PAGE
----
LOS ANGELES -- No one loves a good debate quite like baseball fans, and with that in mind, this week we asked each of our beat reporters to single out the top bench player in the history of their franchise, based on their career while playing for that club. Next
LOS ANGELES -- No one loves a good debate quite like baseball fans, and with that in mind, this week we asked each of our beat reporters to single out the top bench player in the history of their franchise, based on their career while playing for that club. Next week we return to our rankings of the franchise’s top five payers at each position with right-handed starting pitchers.
Before matchups and analytics and widespread platoons were the norm in the Major Leagues, there were bench players, whose utilitarian reputation was elevated by the pinch-hitting prowess of Manny Mota.
A former teammate of legends like Willie Mays, Juan Marichal and Roberto Clemente, Mota was traded by Montreal with Maury Wills to Los Angeles in 1969 and became a Dodgers institution. He remains in their employ now for a 52nd season, but over the decades has also been elevated to icon status in the Caribbean. Even today’s Latin players, none old enough to have seen Mota’s final at-bat in 1982, revere Manuel Geronimo Mota.
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Mota perfected the pinch-hitting role to the point that he spent the last six full seasons of his 20-year career receiving no more than 57 at-bats a season. From 1974-79, Mota played the field in just 17 games.
“There aren’t many hitters who can do what Manny can do,” Hall of Fame manager Walt Alston once said of Mota. “As long as I have known him, he hits better as a pinch-hitter than as a regular. He thrives on pressure.”
Mota played on three Dodgers pennant winners: 1974, ’77, and ’78. He was 3-for-5 with two doubles across three National League Championship Series. One of the doubles was in Game 3 of the ’77 NLCS, which Mota called in 2006 “the game I’ll never forget.”
The Dodgers were down by two runs with two outs and nobody on in the top of the ninth inning when Vic Davalillo, at age 38, beat out a drag bunt. The 39-year-old Mota stroked a two-strike pinch-hit double over the head and off the glove of left fielder Greg Luzinski for one run and then scored from third base on Davey Lopes’ single to tie the game, 5-5. The Dodgers won it on Bill Russell’s RBI single later that inning.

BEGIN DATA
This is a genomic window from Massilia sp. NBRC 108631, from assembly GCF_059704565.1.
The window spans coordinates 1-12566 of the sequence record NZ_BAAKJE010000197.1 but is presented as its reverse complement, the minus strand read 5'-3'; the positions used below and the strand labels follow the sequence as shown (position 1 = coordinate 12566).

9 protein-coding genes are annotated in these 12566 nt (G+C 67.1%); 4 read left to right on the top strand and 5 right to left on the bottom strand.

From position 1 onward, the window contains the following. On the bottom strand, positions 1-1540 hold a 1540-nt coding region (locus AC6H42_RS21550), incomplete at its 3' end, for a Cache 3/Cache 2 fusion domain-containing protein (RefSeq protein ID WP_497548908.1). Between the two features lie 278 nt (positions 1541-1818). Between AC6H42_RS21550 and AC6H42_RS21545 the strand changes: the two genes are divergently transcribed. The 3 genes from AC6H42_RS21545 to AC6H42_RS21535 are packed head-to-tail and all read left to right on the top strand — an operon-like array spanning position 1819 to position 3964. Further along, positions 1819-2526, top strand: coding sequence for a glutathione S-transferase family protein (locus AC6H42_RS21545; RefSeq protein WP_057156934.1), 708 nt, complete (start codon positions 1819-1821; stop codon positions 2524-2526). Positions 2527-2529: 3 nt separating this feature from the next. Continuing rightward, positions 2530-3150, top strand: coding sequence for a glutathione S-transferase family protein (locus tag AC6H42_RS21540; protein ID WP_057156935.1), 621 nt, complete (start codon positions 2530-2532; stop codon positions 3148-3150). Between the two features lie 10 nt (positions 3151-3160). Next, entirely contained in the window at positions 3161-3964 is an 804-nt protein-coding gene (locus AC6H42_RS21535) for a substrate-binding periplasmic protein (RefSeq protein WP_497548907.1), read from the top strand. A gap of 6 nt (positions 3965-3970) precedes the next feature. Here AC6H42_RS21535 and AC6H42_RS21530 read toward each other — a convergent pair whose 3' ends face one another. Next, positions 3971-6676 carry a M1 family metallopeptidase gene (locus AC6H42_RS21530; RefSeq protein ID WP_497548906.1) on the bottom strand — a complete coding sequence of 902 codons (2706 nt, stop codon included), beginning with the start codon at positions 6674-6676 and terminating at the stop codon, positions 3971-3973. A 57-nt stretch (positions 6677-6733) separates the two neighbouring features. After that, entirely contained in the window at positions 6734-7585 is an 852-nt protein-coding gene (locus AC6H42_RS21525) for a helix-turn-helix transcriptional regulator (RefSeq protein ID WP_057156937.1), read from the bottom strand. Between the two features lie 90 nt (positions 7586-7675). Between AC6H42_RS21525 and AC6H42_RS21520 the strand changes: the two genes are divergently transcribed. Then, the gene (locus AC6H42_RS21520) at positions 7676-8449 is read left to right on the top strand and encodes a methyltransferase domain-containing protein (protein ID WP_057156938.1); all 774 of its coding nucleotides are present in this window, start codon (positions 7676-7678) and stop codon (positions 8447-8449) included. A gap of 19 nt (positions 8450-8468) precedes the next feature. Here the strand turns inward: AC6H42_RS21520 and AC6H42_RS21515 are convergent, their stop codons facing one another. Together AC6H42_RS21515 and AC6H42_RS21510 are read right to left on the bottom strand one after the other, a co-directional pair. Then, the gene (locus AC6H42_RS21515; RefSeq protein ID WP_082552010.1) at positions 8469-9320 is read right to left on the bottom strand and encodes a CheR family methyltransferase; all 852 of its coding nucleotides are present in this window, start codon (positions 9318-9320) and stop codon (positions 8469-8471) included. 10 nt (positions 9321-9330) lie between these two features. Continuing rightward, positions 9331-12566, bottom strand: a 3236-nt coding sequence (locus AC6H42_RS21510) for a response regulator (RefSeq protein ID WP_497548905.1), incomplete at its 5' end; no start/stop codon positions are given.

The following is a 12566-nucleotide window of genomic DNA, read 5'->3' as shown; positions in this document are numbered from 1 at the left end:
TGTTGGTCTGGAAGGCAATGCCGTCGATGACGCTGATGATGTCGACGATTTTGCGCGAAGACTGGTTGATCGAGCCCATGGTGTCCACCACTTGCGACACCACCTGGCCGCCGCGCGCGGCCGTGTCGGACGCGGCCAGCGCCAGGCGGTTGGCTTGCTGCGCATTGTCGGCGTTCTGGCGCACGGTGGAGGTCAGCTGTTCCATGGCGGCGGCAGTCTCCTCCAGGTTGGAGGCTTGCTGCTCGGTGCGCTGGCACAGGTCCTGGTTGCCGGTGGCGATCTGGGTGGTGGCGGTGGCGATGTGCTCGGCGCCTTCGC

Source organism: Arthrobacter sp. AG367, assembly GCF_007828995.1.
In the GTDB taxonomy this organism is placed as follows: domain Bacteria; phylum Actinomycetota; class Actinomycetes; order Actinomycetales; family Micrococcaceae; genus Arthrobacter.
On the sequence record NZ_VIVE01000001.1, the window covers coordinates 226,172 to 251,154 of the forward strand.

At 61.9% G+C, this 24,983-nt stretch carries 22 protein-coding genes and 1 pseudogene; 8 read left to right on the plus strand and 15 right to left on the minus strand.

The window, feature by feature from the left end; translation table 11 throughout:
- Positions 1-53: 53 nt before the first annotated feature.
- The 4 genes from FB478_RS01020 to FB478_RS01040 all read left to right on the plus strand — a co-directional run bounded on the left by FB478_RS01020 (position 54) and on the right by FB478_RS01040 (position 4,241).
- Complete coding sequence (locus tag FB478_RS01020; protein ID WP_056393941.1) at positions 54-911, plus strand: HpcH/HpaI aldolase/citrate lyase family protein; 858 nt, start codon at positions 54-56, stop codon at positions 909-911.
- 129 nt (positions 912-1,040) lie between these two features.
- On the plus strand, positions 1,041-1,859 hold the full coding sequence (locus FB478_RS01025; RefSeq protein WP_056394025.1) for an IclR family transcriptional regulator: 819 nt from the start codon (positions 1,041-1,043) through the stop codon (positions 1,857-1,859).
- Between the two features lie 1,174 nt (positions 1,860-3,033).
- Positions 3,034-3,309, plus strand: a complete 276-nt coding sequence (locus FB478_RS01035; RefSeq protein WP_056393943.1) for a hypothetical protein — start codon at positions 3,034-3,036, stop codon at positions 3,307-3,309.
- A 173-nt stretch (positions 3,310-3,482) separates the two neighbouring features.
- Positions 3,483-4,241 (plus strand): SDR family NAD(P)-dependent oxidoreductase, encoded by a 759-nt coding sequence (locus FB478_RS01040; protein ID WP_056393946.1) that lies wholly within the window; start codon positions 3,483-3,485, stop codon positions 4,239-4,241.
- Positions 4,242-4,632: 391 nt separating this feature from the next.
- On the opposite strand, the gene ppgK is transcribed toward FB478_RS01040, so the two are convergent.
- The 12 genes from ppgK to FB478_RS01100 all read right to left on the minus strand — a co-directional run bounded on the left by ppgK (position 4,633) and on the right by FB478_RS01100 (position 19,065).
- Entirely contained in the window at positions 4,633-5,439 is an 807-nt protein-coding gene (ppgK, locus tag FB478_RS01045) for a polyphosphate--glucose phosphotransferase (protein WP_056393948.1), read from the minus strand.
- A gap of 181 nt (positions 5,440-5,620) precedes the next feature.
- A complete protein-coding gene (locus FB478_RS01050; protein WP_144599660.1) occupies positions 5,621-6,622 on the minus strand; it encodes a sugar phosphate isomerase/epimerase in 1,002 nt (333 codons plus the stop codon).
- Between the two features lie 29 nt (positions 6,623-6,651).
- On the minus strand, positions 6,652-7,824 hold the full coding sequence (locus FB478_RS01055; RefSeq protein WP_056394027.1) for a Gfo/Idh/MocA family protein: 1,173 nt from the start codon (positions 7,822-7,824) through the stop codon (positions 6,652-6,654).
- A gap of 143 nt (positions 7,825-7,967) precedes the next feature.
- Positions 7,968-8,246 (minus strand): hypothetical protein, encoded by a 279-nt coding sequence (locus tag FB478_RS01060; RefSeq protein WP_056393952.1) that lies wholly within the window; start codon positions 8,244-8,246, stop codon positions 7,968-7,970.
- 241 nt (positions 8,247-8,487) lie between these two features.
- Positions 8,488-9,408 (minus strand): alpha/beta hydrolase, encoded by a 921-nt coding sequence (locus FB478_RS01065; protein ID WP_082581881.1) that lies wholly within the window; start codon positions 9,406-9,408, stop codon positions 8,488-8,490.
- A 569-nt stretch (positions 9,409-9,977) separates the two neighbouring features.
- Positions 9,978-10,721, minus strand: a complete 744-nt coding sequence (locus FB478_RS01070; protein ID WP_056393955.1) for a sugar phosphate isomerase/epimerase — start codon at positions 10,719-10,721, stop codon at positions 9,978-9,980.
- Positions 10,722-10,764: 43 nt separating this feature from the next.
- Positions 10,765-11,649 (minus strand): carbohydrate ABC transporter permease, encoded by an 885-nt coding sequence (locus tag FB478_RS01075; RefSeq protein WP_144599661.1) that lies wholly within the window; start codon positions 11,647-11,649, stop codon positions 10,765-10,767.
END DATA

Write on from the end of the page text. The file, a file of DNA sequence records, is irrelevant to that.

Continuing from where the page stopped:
Los Angeles then won Game 4 to advance to the World Series.
In 1979, a 41-year-old Mota hit .357 and had 15 pinch-hits to pass Smoky Burgess for the Major League record of career pinch-hits, which Mota extended to 150 by the time of his third retirement. Mota was invited to the White House by President Jimmy Carter to acknowledge the achievement. The record has since been eclipsed by Lenny Harris and Mark Sweeney.
Mota, at the time a Dodgers coach, twice came out of retirement for additional pinch-hitting assignments in pennant stretches: in 1980, when he went 3-for-7 at the age of 42, and again in 1982, when at the age of 44 he had one last at-bat, grounding out against 43-year-old Jim Kaat.
Mota earned such legendary status as a pinch-hitting specialist that he was the subject of a column by the Los Angeles Times’ Jim Murray.
“He strikes out about three times a month,” Murray wrote. “He could get wood on a bullet. He is no secret to the pitchers around the league. He has hit them so much, they’re beginning to hit him back. Pinch-hitting is a high art like putting out oil well fires or authenticating old masters' paintings. They don’t need you often, but when they do they need you like eyes. Manny’s time comes when the building is burning, the babies are crying, the fort has to be rescued and the wagons are circled.”
Mota was a .304 career hitter, a .300 career pinch-hitter and a .315 hitter over 13 Dodgers seasons. In 1973, he was selected for the National League All-Star team by manager Sparky Anderson, even though he wasn’t a regular on the Dodgers.
“Manny Mota is the best right-handed pinch-hitter in baseball,” Anderson said.
A spray hitter with a compact swing, Mota was adept at slashing pitches to the opposite field when that was a valued skill. From 1979 to 2013, Mota served on the Dodgers coaching staff, where he doubled as a mentor and role model to many of the Latin players who came through the Dodgers’ fertile farm system. After a stint in the Spanish-language broadcast booth, Mota now serves the Dodgers alumni association, working closely with the community relations department.
With wife Margarita, Mota operates a youth baseball league during the offseason in their native Dominican Republic and the Manny Mota International Foundation, a non-profit organization that has raised money to build a medical clinic, baseball fields and a school there. The foundation also awards college scholarships and has hosted an annual golf tournament the last seven years.
Mota has been inducted into the Hispanic Heritage Baseball Museum and received the Dominican Republic Deportista Meritorio, a lifetime achievement award honoring his baseball career and citizenship.
Mota and his wife have eight children. Among them are Jose, a broadcaster with the Angels, and Andy, a player agent, both of whom reached the Major Leagues before retiring into their current careers.
Ken Gurnick has covered the Dodgers for MLB.com since 2001.